You will need
- Device with access to the internet
- A4 paper
- Pens or pencils
- A six-sided dice or online dice
Before you begin
- This is a great activity for an online session. Check out the advice on using Zoom and other popular digital platforms and the guidance on being safe online.
- Make sure everyone has access to a dice with six sides: a D6. If rolling one so everyone can see is tricky (or people don’t have one at home), they could use an online dice and share their screen.
- Make sure that everyone knows there is no violence allowed in the story. You could use any weapons to hit targets instead, as long as they don’t look like people or animals.
Run the activity
- Everyone should split into teams of around four to five people.
- Everyone should make their character. You could create characters with Create a fantasy character, otherwise you could ask everyone to quickly create a character. They should choose a name, decide what they look like, and give them some strengths and weaknesses.
- Everyone should introduce their character to their team members. They should let them know their name, what they look like, and their strengths and weaknesses.
- One person from the team should be the first ‘Dungeon Master’ (DM). Being ‘Dungeon Master’ means this person’s character won’t feature in the scenario; instead, they’ll be in charge of narrating the story, playing any other characters, and narrating the outcomes of people’s decisions, as well as telling the group when they need to roll to decide the outcome.
- The Dungeon Master should introduce a scenario – they could use one of the examples below to help them get started. They should make sure they’re prepared to improvise extra detail and ask people to roll their D6 to decide the outcome of their decision. It’s a good idea to start off with a low target for success (such as three or above) while people are getting the feel for the game.
- Explain that not everything requires a dice roll – simple things like opening an unlocked door, walking across a flat, empty field can just happen. In these cases the DM should just describe what happens and ask what people want to do after that.
- Everyone should play through the scenario. The DM should ask people to roll their D6 to see if they succeed or fail when they attempt to do things. The DM’s decision is always final. Let everyone know that in D&D both success and failure are only temporary – the story always moves forwards and if you're unsuccessful you can just try something new next time!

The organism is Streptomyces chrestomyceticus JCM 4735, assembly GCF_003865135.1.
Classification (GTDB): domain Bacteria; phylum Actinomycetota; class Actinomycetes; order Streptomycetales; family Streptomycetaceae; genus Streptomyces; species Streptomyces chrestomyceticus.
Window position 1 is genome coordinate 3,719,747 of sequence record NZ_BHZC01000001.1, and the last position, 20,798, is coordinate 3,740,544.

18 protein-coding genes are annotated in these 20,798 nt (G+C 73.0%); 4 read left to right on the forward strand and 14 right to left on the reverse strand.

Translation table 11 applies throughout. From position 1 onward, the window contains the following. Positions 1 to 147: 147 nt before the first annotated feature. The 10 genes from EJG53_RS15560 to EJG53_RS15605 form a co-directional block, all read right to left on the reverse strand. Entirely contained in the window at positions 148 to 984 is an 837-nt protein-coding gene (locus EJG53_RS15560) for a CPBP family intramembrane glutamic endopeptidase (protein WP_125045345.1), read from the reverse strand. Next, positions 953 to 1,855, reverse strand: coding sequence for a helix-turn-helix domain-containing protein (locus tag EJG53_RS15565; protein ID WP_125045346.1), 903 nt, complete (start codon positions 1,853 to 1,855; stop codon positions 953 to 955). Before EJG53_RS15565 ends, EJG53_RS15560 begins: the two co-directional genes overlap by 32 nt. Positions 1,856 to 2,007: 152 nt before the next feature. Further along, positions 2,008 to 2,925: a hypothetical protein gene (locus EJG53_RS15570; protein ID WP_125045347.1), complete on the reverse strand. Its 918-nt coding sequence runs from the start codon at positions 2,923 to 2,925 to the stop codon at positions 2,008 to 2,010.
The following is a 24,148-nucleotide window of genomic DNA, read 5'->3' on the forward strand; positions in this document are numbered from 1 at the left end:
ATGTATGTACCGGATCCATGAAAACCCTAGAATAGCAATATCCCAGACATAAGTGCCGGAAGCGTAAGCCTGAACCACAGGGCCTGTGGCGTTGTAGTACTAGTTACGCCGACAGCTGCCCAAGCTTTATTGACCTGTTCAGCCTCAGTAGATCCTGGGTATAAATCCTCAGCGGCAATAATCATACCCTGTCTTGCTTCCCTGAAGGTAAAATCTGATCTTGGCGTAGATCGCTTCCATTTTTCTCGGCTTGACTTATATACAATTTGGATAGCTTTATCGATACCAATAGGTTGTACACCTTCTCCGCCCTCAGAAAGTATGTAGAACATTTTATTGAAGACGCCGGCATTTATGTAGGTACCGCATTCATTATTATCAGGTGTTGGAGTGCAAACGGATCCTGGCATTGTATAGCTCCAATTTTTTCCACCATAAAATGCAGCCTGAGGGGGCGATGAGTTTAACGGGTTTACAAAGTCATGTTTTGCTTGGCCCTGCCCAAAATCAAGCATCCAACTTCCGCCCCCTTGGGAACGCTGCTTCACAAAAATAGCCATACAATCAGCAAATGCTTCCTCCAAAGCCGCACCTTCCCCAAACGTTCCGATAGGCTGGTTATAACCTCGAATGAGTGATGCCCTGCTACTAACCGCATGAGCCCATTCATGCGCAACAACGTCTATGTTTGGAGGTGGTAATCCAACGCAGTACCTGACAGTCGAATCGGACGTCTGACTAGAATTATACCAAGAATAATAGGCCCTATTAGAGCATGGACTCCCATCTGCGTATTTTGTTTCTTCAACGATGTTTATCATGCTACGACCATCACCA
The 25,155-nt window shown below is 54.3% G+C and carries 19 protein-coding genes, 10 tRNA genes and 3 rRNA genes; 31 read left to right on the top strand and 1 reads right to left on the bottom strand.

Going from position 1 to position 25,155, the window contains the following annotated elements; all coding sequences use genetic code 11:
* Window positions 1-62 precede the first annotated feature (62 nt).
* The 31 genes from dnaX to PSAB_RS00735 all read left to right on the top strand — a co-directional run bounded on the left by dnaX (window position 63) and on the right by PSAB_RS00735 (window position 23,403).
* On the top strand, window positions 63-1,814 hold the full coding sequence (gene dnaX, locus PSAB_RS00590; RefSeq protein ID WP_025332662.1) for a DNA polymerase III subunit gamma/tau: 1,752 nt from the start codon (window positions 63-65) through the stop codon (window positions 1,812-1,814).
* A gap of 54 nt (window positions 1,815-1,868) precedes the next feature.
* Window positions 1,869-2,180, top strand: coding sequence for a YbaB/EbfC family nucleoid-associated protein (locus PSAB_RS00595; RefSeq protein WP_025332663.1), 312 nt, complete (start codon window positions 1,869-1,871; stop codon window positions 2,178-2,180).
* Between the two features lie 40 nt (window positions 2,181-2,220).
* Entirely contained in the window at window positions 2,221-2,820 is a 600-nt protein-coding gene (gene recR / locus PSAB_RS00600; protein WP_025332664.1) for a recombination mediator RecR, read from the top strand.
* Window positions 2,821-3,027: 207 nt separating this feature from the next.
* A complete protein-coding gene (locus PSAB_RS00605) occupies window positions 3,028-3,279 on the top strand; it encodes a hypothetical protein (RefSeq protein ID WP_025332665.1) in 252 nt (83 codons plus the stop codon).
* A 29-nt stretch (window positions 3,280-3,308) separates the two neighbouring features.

- Encourage everyone to try things that can only work in a fantasy story – the DM should reward them for particularly inventive or fun suggestions, perhaps by making the target they need to roll lower.
- At the end of the scenario, the team should discuss what went well and what didn’t go so well. How could they have acted differently to have arrived at a better outcome?
- Someone else should become the Dungeon Master and everyone should repeat steps four to seven to play through another scenario, using what they learned from the previous scenario to help them.
- Once each team’s completed a few scenarios (or everyone has had a go at being DM, depending on how much time you have), bring everyone together again to share how they felt the activity went, what they enjoyed, what they didn’t like, and what they’d like to try in the future.
In Dungeons & Dragons, the Dungeon Master is responsible for setting the scene, telling people when to roll their dice to decide an outcome, and narrating what happens – they’re a key part of making the story feel exciting. How did it feel to take on the role of Dungeon Master? Did anyone really enjoy taking on this role? What was difficult about being in charge of the story?
This activity was all about working together as a team to solve problems and overcome challenges in a fantasy adventure. How did it feel to take control of a character? Was it easy to get all of the characters to work together? How did different people’s strengths and weaknesses affect the decisions the team made? Do people think they learned anything that they could apply to real-life challenges, for example, how to share skills and strengths with others?
- Online safety
Supervise young people when they’re online and give them advice about staying safe.
For more support around online safety or bullying, check out the NSPCC website. If you want to know more about specific social networks and games, Childnet has information and safety tips for apps. You can also report anything that’s worried you online to the Child Exploitation and Online Protection command.
As always, if you’ve got concerns about a young person’s welfare (including their online experiences), follow the Yellow Card reporting processes.